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The Nikasil Issue

For potential buyers of BMWs of the mid to late-90's an understanding of the potential problem is absolutely crucial.

'Nikasil' was a material used to line the bores of alloy cylinder blocks of certain engines. Specifically, these are the engines designated M52 and M60 by BMW's engine coding system.

In short, the problem was/is that premature bore wear can occur when engines fitted with these liners were/are run on fuel containing high levels of sulphur. This problem became fairly quickly manifest in the USA, U.K and certain other markets around the globe where sulphur contents were high especially prior the introduction of Ultra Low Sulphur (ULS) fuels in the U.K. It would appear that the problem did not occur in other markets such as mainland Europe where ULS was already the norm.

The symptoms of excessive bore wear may manifest as the following: poor/rough idle, excessive oil consumption, loss of power and ultimately in severe cases a failure of the engine to even start!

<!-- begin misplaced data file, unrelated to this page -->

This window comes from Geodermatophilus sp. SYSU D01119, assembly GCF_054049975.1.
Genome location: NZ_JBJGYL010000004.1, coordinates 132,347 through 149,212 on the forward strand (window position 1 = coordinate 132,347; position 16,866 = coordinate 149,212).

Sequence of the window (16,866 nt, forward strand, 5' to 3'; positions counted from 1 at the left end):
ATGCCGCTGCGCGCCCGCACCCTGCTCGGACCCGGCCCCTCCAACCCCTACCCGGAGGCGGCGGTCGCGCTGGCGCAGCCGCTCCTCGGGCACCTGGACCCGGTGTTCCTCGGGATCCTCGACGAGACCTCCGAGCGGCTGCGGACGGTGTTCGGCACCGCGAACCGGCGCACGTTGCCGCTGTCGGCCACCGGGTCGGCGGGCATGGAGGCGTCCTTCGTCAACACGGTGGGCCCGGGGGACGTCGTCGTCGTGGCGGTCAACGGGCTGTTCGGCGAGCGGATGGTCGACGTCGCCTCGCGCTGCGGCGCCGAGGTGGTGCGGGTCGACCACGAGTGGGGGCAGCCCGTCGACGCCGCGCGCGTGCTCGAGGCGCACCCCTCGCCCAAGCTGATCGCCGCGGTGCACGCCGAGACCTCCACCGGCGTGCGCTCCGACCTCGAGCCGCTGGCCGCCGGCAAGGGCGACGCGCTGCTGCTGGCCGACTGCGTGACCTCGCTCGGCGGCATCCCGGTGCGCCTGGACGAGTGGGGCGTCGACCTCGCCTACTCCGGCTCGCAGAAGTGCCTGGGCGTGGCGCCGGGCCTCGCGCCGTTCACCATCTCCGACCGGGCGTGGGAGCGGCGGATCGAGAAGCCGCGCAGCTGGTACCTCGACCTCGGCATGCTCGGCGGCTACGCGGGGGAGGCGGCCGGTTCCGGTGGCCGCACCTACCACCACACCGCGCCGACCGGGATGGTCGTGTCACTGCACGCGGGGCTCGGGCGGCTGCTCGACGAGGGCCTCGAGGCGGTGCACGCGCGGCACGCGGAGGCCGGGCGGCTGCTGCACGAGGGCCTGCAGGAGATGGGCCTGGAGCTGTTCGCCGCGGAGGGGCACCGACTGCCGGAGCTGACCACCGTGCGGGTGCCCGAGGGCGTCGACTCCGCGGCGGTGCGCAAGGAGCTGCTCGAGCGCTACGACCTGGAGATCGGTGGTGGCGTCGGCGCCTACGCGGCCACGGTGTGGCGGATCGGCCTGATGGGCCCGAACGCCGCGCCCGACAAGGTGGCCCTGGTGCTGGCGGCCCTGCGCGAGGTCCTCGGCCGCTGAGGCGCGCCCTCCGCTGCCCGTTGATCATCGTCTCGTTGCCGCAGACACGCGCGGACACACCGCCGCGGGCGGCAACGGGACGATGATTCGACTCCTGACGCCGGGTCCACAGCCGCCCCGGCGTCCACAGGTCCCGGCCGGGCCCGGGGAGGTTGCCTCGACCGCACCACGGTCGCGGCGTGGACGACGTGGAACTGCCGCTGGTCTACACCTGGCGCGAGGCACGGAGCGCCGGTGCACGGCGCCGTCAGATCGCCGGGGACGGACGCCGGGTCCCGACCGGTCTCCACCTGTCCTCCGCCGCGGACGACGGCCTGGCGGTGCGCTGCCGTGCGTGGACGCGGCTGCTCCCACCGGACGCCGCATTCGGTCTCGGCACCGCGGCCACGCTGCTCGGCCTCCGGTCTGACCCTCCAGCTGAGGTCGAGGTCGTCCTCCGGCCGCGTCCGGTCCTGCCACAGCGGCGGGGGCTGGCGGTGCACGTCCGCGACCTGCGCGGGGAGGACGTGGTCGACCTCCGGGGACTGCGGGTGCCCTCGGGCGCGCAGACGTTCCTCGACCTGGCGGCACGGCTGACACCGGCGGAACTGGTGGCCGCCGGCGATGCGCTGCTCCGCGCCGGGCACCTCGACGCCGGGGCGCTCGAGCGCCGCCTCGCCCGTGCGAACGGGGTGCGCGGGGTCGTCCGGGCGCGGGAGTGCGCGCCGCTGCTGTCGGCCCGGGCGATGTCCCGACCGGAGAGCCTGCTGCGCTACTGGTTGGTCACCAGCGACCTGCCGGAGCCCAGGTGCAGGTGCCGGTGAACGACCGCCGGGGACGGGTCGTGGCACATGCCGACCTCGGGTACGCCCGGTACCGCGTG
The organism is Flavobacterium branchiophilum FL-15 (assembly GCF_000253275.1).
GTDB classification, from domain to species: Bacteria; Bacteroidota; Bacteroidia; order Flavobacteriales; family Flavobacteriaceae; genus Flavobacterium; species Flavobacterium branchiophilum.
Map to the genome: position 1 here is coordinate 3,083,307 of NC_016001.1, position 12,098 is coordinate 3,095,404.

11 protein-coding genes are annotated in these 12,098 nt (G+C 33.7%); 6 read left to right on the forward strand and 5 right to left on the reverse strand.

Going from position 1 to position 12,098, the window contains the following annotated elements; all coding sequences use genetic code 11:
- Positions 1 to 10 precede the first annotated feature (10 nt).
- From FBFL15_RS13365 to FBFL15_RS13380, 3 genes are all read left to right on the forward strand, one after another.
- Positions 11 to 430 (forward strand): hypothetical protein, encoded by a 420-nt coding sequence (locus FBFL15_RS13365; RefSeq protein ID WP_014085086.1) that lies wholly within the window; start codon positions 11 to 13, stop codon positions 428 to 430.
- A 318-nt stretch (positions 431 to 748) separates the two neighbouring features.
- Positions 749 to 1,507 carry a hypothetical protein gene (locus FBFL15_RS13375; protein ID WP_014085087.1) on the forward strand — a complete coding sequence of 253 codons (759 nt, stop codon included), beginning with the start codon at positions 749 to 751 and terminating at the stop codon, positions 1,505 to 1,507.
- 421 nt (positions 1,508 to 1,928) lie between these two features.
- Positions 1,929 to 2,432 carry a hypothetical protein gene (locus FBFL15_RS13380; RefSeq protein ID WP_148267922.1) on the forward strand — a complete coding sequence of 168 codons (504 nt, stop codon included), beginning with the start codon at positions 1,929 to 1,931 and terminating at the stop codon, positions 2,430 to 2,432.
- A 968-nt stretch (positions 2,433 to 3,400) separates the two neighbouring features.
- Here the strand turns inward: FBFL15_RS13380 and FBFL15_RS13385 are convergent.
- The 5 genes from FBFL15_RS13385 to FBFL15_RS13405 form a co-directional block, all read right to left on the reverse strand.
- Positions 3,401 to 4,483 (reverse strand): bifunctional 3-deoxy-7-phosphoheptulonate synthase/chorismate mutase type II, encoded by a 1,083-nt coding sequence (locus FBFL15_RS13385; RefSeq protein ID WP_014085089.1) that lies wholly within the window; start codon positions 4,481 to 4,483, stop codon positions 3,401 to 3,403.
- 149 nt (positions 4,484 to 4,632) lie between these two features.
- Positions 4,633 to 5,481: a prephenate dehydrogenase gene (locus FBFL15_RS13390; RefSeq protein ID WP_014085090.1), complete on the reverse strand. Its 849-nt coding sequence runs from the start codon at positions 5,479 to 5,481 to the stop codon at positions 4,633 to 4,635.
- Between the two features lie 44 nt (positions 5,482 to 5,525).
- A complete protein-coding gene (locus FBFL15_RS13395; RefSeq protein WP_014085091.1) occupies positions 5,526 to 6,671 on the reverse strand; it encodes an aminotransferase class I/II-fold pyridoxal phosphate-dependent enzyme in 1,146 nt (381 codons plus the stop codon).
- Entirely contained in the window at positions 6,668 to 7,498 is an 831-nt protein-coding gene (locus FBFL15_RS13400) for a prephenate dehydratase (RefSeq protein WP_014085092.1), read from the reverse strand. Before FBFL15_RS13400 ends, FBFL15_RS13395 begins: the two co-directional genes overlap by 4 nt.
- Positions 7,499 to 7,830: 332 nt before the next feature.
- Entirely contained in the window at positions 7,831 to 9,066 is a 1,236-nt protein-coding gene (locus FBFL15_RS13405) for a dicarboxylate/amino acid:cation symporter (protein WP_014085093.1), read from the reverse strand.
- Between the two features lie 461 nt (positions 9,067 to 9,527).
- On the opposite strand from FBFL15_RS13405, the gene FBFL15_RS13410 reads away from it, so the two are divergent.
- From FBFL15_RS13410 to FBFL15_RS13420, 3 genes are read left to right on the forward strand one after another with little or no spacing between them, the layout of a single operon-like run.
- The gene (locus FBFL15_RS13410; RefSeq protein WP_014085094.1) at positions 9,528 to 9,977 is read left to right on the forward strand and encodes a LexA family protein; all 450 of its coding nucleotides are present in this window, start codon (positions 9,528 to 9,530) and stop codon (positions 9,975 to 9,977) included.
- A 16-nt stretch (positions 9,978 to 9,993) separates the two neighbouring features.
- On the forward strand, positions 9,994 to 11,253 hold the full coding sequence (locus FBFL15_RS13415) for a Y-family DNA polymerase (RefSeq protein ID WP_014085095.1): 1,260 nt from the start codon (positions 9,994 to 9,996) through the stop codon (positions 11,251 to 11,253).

Whilst BMW were not the only manufacturer to use Nikasil it is safe to say it cost them a great deal of money in replacement engine blocks under warranty and under 'goodwill gestures'. It is however important to be aware that not all 'replacement blocks' were of the 'Alusil' type (ie. not afflicted by excessive bore wear). Initially, some blocks were merely replaced with a further Nikasil block! You have been warned and you need to check even when there is documentary evidence of the statement'New BMW engine fitted at XXXXX miles under warranty'!!!

In simple terms, the afflicted V8's are the earlier 'M60'engine equipped cars eg. 4.0 litre engine. The later 4.4 litre V8 'M62' engine was 'Alusil' lined (for certain markets...see later!) and hence does not have the 'Nikasil' cloud hanging over it.

I say "certain markets" because BMW did continue to use 'Nikasil'even in the M62 except for certain countries...examples of the exceptions being the USA, Mexico, South Africa and (reassuringly) the U.K!

For further information on the 'Nikasil Issue' the following article is clear, well-written, comprehensive and will answer most questions with links to further articles:

The BMW Nikasil issue by Lestac Ltd

and from

More Articles:

BMW Servicing

Fuel Calculation

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